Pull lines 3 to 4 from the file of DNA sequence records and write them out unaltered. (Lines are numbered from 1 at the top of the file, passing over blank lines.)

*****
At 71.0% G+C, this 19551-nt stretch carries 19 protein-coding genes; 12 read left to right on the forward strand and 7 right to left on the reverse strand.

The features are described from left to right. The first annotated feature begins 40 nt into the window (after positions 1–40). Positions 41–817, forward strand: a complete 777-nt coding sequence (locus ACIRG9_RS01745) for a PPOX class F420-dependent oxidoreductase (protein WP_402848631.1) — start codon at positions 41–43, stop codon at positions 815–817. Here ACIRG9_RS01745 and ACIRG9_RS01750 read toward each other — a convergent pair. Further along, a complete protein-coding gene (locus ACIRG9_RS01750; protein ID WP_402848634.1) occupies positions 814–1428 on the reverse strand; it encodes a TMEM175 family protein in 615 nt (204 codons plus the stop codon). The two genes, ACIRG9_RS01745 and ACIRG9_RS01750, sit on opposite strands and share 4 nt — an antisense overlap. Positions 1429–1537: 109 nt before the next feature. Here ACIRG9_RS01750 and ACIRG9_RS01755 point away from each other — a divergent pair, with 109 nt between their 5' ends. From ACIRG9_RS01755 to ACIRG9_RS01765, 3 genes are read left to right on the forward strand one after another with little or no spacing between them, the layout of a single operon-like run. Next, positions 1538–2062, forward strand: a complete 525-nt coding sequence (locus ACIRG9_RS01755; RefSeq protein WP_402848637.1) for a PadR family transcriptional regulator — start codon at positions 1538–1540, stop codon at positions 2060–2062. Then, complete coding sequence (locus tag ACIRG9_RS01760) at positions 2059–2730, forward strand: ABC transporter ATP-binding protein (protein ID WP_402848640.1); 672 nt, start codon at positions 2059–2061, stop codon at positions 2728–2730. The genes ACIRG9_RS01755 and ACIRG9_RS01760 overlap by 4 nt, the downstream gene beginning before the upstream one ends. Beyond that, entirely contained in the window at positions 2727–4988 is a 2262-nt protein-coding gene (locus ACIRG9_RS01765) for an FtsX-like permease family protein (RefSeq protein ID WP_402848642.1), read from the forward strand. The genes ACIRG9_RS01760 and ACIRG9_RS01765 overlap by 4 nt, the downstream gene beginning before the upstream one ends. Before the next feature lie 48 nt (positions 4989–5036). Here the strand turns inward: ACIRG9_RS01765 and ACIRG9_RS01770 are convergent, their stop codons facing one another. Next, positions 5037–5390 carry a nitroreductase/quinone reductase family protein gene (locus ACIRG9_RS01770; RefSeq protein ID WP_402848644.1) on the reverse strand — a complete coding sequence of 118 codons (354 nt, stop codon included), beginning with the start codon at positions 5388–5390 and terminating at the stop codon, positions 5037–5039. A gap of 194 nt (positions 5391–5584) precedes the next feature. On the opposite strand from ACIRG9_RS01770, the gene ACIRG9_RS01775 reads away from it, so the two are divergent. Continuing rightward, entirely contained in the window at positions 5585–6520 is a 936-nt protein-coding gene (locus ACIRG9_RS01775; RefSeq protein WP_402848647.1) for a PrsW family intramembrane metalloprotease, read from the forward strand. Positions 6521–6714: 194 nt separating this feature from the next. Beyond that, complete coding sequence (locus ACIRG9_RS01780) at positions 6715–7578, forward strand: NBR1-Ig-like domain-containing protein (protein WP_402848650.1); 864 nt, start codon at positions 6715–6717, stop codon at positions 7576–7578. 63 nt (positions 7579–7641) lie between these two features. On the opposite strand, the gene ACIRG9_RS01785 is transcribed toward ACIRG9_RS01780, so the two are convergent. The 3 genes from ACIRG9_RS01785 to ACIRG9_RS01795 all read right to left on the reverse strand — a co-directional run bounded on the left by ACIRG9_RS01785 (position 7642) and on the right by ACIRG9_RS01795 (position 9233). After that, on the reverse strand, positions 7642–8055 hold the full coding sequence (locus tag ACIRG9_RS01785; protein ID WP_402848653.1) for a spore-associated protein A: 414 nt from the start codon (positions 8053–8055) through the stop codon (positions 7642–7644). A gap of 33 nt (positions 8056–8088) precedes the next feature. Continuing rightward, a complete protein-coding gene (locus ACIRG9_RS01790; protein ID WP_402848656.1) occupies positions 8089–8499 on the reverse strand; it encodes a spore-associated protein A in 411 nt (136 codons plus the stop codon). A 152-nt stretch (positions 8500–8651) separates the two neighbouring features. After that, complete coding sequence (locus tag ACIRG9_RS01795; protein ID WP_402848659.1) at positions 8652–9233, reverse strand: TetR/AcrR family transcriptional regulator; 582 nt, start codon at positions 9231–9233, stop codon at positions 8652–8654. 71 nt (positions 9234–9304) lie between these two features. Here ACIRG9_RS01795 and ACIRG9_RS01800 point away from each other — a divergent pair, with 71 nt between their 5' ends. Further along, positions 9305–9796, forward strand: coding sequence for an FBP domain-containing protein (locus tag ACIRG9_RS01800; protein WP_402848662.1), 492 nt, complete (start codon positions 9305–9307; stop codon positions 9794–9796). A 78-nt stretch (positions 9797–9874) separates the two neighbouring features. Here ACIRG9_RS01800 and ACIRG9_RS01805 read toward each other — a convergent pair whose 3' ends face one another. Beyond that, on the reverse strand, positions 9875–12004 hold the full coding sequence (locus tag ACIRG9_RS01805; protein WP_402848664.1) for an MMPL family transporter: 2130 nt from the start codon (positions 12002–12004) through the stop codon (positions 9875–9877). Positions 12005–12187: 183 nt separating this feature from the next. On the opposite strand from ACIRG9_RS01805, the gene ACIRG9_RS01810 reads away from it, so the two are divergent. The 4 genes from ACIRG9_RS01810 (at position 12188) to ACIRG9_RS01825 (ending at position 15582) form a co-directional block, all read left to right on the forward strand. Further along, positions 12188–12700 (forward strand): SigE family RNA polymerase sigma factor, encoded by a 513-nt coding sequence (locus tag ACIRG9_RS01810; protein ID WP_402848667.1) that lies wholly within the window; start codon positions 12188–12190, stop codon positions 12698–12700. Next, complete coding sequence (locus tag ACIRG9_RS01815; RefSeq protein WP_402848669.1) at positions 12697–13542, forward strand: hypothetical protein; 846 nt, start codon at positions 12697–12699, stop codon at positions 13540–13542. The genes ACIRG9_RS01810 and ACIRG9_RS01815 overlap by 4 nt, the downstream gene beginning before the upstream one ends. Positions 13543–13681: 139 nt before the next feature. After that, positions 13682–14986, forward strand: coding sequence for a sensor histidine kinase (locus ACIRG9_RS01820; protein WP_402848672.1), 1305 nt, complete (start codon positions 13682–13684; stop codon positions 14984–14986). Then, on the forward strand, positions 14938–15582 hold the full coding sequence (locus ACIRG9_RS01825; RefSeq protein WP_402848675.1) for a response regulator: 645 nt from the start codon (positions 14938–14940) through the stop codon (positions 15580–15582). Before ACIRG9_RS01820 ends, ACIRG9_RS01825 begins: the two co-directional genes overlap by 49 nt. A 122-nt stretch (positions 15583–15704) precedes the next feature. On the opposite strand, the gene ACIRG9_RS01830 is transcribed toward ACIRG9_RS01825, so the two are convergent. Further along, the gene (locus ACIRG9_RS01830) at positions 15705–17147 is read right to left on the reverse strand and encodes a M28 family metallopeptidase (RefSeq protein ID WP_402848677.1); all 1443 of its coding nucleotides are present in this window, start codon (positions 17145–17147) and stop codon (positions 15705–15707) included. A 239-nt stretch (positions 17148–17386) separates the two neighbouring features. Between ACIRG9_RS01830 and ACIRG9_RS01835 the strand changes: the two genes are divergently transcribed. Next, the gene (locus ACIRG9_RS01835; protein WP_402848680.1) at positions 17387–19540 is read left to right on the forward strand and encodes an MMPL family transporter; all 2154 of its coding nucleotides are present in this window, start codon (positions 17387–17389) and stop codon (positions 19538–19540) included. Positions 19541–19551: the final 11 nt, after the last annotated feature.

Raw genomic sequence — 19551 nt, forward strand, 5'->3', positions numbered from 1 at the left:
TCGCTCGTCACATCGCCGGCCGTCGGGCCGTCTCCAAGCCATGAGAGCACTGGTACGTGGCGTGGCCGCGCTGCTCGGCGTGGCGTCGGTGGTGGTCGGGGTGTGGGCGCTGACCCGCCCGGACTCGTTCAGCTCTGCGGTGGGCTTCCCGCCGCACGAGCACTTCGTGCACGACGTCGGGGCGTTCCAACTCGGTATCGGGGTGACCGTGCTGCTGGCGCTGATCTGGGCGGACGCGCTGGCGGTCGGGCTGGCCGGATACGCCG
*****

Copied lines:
Raw genomic sequence — 19551 nt, forward strand, 5'->3', positions numbered from 1 at the left:
TCGCTCGTCACATCGCCGGCCGTCGGGCCGTCTCCAAGCCATGAGAGCACTGGTACGTGGCGTGGCCGCGCTGCTCGGCGTGGCGTCGGTGGTGGTCGGGGTGTGGGCGCTGACCCGCCCGGACTCGTTCAGCTCTGCGGTGGGCTTCCCGCCGCACGAGCACTTCGTGCACGACGTCGGGGCGTTCCAACTCGGTATCGGGGTGACCGTGCTGCTGGCGCTGATCTGGGCGGACGCGCTGGCGGTCGGGCTGGCCGGATACGCCG